I guess this might as well be a separate answer. You can use quadratic reciprocity to give elementary proofs of certain special cases of Dirichlet's theorem. First, you should be aware of the following nice result and its "Euclidean" proof.

**Lemma:** Let $f(x) \in \mathbb{Z}[x]$ and let $P_f$ be the set of primes $p$ such that $p | f(n)$ for some $n$. Then $P_f$ is infinite.

*Proof.* If $f(0) = 0$ then this is obvious, so suppose otherwise. Let $p_1, p_2, ... p_n$ be a finite set of primes in $P_f$. Then for any $k$, $\frac{1}{f(0)} f(k f(0) p_1 ... p_n)$ must be divisible by a prime which is not one of the $p_i$, and choosing $k$ sufficiently large we can find a new prime $p_{n+1}$ in $P_f$.

An alternate proof is given here. Using this lemma and properties of the cyclotomic polynomials, you can prove that there exist infinitely many primes congruent to $1 \bmod n$ for any $n$ without any heavy machinery, so I will skip these cases.

Using quadratic reciprocity, you can prove that the following arithmetic progressions also contain infinitely many primes:

$11 \bmod 12$: Let $f(x) = 3x^2 - 1$. Then $p | f(n)$ implies $\left( \frac{3}{p} \right) = 1$. However, we can modify the proof of the lemma to prove that infinitely many of the primes dividing $f$ must be congruent to $3 \bmod 4$. To see this, let $p_1, .. p_n$ be finitely many primes with this property and consider $f(2 p_1 ... p_n) \equiv 3 \bmod 4$. It follows that infinitely many primes $p$ satisfy $\left( \frac{3}{p} \right) = 1$ and $p \equiv 3 \bmod 4$, so by quadratic reciprocity $\left( \frac{p}{3} \right) = -1$, so $p \equiv 2 \bmod 3$. Hence $p \equiv 11 \bmod 12$. In particular, there are infinitely many primes congruent to $2 \bmod 3$ and infinitely many primes congruent to $3 \bmod 4$.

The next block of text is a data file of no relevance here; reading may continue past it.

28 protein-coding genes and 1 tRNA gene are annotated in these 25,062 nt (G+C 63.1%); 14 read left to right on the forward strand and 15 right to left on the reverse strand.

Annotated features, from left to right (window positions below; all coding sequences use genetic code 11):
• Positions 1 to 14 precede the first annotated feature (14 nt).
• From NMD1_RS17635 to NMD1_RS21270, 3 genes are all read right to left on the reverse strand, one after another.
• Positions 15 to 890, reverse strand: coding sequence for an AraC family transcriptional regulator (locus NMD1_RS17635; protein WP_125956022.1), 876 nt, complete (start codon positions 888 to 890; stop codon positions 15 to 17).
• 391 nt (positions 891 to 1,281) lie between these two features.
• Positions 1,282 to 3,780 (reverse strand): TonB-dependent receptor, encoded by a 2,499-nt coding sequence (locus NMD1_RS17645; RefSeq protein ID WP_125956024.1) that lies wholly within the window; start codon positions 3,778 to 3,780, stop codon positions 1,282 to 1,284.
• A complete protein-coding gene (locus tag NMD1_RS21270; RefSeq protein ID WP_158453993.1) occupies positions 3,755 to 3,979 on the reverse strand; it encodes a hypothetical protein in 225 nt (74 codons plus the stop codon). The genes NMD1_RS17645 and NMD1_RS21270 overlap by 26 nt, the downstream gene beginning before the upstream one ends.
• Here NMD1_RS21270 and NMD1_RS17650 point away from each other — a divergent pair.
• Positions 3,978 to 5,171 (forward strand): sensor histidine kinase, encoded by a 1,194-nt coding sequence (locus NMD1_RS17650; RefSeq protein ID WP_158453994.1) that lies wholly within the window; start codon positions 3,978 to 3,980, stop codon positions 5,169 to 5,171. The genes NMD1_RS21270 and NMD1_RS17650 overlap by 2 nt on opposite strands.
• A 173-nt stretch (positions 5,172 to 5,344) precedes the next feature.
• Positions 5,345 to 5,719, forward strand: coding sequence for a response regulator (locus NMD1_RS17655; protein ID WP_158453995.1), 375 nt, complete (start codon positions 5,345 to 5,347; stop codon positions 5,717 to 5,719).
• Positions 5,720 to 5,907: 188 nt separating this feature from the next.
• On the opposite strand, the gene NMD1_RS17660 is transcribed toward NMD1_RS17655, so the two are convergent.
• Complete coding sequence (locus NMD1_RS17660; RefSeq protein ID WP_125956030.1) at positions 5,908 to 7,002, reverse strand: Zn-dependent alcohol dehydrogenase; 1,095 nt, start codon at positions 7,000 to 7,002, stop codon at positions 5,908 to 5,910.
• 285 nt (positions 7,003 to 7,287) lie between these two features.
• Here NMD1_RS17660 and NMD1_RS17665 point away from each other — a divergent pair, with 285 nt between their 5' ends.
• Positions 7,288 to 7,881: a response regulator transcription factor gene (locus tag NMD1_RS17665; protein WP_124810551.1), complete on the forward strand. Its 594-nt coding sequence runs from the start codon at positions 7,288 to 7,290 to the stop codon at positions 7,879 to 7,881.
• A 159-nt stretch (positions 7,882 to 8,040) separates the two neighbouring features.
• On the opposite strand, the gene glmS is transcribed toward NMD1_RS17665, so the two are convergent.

$4 \bmod 5$: Let $f(x) = x^2 - 5$. Then $p | f(n)$ implies $\left( \frac{5}{p} \right) = 1$. Again, we can modify the proof of the lemma to prove that infinitely many of these primes are not congruent to $1 \bmod 5$. To see this, let $p_1, ... p_n$ be finitely many primes with this property, none of which are equal to $5$, and consider either $f(p_1 ... p_n)$ or $f(2 p_1 ... p_n)$, one of which is not congruent to $1 \bmod 5$ and which therefore has a prime factor which is not congruent to $1 \bmod 5$. So infinitely many primes $p$ satisfy $\left( \frac{5}{p} \right) = 1$ and $p \not \equiv 1 \bmod 5$. By quadratic reciprocity this gives $\left( \frac{p}{5} \right) = 1$, hence $p \equiv 4 \bmod 5$.

$3 \bmod 8$: Let $f(x) = x^2 + 2$. Then $p | f(n)$ implies $\left( \frac{-2}{p} \right) = 1$. Again, we can modify the proof of the lemma to prove that infinitely many of these primes are not congruent to $1 \bmod 8$. To see this, let $p_1, ... p_n$ be finitely many primes with this property, all of which are odd, and consider $f(2p_1 ... p_n) \equiv 6 \bmod 8$. So infinitely many primes $p$ satisfy $\left( \frac{-2}{p} \right) = 1$ and $p \not \equiv 1 \bmod 8$. By quadratic reciprocity this gives $p \equiv 3 \bmod 8$.

And so on. For what progressions is it possible to give these kinds of proofs? It turns out this is possible for the progression $a \bmod n$ if and only if $a^2 \equiv 1 \bmod n$. For details, see Keith Conrad's Euclidean proofs of Dirichlet's theorem.

More generally, quadratic reciprocity is the key to writing down the Dedekind zeta functions of quadratic number fields explicitly, and trying to generalize this leads you into class field theory and so forth.